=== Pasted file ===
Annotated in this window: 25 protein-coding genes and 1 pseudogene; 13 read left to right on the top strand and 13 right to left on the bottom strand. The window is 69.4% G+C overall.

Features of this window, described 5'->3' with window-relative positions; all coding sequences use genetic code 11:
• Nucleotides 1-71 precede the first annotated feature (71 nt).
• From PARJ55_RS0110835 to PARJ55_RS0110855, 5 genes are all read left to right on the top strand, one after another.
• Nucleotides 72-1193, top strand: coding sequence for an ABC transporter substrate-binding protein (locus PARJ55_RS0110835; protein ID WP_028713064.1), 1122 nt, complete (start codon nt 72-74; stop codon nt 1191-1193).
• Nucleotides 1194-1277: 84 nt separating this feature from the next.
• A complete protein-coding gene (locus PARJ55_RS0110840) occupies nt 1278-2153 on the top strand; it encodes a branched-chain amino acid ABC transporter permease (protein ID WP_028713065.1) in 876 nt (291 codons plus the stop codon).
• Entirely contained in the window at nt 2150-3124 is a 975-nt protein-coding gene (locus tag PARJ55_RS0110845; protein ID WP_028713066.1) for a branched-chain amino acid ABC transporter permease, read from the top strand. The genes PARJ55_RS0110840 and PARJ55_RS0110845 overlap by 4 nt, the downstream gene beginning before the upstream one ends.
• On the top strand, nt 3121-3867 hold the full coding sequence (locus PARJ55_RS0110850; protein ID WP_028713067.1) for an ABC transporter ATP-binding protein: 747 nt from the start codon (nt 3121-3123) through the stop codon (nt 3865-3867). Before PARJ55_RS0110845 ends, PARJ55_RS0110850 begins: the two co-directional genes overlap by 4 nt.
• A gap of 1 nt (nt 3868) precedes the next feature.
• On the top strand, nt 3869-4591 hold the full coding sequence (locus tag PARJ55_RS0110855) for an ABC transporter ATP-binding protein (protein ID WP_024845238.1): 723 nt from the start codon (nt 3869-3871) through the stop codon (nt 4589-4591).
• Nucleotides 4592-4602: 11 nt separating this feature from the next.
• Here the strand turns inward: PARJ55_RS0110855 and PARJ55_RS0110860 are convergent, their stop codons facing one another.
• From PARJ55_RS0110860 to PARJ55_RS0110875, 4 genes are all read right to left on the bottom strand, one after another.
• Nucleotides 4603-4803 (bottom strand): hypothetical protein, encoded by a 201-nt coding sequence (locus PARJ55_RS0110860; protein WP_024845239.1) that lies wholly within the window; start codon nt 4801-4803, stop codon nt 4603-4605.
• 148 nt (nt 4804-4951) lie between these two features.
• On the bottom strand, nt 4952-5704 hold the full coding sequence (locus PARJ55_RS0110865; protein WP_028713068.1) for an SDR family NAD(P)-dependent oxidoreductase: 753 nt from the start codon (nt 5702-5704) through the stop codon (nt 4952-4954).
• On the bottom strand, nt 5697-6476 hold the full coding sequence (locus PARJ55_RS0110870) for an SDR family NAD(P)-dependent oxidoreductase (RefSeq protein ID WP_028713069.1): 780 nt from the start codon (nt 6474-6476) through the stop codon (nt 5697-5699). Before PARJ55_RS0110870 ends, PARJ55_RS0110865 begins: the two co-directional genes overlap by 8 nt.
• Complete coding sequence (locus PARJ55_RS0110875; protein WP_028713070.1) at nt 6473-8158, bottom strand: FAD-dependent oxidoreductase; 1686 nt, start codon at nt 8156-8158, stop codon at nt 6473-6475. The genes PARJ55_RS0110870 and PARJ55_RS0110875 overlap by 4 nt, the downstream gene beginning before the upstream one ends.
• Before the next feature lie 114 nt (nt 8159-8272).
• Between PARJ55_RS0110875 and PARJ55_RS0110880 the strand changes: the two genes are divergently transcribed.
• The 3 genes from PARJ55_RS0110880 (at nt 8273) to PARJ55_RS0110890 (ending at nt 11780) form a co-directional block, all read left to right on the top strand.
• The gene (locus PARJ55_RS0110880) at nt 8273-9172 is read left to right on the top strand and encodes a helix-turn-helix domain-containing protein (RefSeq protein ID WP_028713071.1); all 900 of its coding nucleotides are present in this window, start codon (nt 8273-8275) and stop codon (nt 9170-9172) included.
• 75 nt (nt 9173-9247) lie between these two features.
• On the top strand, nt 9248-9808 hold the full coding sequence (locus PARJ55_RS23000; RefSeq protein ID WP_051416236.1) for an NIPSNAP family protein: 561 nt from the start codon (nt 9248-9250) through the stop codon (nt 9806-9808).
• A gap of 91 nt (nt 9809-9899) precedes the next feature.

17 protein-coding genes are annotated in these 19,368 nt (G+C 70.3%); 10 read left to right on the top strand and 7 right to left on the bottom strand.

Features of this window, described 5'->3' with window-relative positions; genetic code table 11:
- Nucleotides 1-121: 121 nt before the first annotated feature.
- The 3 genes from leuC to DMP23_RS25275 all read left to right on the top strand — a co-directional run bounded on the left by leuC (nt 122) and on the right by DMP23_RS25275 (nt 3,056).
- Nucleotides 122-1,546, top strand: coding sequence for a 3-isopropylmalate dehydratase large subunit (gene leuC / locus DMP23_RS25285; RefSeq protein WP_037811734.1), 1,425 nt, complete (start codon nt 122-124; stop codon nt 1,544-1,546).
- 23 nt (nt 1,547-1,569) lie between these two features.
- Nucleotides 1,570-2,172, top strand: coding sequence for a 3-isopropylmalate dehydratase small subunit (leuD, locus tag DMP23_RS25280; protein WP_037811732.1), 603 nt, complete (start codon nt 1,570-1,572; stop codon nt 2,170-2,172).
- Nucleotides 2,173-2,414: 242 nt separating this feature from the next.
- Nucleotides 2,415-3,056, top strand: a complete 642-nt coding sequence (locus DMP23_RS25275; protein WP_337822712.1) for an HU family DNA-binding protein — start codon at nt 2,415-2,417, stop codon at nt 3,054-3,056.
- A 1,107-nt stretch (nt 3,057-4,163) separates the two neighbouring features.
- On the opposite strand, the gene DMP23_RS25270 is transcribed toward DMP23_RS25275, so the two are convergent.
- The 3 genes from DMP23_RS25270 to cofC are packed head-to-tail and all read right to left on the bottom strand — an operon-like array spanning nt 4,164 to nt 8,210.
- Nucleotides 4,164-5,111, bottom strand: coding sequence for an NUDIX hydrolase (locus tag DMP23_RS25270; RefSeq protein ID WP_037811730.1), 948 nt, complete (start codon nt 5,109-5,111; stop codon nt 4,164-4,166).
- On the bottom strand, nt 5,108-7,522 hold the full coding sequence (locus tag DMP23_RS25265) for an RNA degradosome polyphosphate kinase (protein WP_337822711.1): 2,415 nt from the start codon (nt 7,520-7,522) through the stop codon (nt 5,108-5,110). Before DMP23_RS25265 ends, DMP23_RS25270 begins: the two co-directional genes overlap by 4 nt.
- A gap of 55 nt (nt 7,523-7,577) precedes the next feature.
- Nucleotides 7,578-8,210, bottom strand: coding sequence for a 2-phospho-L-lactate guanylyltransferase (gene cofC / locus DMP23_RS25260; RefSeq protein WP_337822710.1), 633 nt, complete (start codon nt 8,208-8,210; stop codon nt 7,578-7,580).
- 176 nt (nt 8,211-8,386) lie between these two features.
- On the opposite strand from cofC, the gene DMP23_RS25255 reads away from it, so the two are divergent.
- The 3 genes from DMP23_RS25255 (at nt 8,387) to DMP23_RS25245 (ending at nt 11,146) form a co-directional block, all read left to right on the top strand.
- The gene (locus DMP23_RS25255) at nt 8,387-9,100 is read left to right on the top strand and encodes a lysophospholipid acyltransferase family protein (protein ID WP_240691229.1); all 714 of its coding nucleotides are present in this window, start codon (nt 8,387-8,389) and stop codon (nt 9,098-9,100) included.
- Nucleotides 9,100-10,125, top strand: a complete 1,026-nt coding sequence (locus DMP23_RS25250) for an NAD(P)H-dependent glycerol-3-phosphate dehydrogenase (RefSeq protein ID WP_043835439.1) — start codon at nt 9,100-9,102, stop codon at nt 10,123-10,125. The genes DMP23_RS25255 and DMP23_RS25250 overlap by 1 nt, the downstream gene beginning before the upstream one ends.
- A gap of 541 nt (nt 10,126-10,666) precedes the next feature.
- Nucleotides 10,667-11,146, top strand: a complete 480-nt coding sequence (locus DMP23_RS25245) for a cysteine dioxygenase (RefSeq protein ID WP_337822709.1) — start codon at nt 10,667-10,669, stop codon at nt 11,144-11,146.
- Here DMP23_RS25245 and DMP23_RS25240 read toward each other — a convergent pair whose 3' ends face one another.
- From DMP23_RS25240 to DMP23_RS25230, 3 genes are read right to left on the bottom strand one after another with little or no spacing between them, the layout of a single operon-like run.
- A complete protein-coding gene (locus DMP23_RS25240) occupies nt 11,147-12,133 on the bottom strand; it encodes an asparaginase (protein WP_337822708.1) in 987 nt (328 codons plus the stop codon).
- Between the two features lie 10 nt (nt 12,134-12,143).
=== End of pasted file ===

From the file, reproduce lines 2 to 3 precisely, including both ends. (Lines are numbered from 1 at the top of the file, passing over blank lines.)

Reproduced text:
Features of this window, described 5'->3' with window-relative positions; all coding sequences use genetic code 11:
• Nucleotides 1-71 precede the first annotated feature (71 nt).